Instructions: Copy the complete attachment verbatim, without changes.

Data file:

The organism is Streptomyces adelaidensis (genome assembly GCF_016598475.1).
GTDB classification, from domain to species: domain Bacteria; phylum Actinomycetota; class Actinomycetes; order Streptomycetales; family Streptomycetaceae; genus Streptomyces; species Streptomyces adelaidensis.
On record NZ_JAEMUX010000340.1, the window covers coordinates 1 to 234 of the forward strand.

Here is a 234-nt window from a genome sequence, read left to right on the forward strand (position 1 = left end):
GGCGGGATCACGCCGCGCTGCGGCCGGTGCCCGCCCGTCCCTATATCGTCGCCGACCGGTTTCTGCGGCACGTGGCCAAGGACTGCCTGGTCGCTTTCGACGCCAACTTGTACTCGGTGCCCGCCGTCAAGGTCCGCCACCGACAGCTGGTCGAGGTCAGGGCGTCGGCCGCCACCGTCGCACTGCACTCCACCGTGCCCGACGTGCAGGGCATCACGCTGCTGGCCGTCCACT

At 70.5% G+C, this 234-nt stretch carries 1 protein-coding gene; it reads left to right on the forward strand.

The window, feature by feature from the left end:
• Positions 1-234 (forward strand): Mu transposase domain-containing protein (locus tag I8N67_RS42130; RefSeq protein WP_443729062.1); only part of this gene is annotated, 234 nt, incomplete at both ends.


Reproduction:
The organism is Streptomyces adelaidensis (genome assembly GCF_016598475.1).
GTDB classification, from domain to species: domain Bacteria; phylum Actinomycetota; class Actinomycetes; order Streptomycetales; family Streptomycetaceae; genus Streptomyces; species Streptomyces adelaidensis.
On record NZ_JAEMUX010000340.1, the window covers coordinates 1 to 234 of the forward strand.

Here is a 234-nt window from a genome sequence, read left to right on the forward strand (position 1 = left end):
GGCGGGATCACGCCGCGCTGCGGCCGGTGCCCGCCCGTCCCTATATCGTCGCCGACCGGTTTCTGCGGCACGTGGCCAAGGACTGCCTGGTCGCTTTCGACGCCAACTTGTACTCGGTGCCCGCCGTCAAGGTCCGCCACCGACAGCTGGTCGAGGTCAGGGCGTCGGCCGCCACCGTCGCACTGCACTCCACCGTGCCCGACGTGCAGGGCATCACGCTGCTGGCCGTCCACT

At 70.5% G+C, this 234-nt stretch carries 1 protein-coding gene; it reads left to right on the forward strand.

The window, feature by feature from the left end:
• Positions 1-234 (forward strand): Mu transposase domain-containing protein (locus tag I8N67_RS42130; RefSeq protein WP_443729062.1); only part of this gene is annotated, 234 nt, incomplete at both ends.